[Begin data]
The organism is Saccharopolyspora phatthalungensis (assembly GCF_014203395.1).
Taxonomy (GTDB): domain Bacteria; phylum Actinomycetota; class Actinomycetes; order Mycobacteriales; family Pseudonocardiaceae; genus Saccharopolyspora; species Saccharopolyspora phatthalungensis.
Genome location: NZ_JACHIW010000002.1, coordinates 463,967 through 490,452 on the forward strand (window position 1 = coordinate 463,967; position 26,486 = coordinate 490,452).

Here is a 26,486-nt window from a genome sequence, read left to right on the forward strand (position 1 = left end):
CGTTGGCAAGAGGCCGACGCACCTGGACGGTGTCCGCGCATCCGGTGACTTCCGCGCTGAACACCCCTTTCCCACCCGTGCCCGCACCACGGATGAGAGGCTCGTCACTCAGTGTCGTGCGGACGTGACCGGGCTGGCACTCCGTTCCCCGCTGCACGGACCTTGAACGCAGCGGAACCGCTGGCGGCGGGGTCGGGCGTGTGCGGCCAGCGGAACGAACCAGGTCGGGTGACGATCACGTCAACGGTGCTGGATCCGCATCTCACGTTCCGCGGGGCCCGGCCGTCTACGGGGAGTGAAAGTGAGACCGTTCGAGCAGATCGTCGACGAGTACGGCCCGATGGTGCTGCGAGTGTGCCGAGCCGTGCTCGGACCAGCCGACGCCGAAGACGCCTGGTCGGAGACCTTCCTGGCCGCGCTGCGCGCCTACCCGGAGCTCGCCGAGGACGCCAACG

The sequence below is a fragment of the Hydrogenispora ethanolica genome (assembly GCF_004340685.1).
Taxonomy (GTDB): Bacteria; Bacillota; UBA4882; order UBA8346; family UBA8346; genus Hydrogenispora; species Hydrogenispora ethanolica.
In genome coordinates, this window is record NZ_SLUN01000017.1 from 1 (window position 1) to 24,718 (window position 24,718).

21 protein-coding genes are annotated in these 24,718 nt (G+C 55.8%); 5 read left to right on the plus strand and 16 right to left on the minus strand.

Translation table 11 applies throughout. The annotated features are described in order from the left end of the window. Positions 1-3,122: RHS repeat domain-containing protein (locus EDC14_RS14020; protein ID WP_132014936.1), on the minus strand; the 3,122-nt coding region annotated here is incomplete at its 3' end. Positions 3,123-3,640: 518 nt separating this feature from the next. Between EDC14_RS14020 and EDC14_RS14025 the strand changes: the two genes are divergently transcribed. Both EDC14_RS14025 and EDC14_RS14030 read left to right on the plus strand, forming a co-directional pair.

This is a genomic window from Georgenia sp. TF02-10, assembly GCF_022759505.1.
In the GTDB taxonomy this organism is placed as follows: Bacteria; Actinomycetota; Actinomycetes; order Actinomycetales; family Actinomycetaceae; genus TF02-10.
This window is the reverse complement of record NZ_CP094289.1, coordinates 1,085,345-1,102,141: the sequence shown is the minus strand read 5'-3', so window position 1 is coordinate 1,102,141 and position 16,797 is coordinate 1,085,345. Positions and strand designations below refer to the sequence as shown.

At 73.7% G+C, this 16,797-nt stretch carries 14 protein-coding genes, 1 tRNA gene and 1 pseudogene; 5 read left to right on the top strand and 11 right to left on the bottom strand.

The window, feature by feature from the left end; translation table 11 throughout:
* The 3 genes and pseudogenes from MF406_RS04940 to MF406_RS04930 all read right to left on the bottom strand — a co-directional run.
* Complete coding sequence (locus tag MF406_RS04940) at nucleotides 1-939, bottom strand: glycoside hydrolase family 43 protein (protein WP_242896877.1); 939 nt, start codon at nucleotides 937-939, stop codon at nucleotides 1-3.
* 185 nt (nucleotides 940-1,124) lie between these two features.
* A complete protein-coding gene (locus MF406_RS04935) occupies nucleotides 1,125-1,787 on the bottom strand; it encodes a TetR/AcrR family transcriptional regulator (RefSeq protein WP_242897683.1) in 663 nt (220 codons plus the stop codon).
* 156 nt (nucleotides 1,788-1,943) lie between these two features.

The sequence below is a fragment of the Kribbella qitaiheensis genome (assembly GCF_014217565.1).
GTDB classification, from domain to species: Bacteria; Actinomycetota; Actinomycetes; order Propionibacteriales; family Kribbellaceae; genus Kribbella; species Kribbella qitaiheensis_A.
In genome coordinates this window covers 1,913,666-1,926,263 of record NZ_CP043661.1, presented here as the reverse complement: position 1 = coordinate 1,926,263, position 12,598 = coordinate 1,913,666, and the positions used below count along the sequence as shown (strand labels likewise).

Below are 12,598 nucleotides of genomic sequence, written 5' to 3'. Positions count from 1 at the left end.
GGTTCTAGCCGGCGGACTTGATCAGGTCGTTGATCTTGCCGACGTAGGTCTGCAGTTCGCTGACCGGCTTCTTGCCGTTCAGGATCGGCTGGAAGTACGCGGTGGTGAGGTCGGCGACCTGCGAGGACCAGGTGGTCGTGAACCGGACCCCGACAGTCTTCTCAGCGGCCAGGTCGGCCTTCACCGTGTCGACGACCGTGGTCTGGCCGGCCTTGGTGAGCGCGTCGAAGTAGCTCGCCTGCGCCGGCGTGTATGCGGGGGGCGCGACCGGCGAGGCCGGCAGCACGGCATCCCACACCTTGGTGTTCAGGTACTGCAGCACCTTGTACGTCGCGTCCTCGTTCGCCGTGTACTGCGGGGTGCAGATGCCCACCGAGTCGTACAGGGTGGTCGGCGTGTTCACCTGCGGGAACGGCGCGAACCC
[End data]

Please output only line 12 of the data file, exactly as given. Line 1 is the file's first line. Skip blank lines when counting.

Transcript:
In the GTDB taxonomy this organism is placed as follows: Bacteria; Actinomycetota; Actinomycetes; order Actinomycetales; family Actinomycetaceae; genus TF02-10.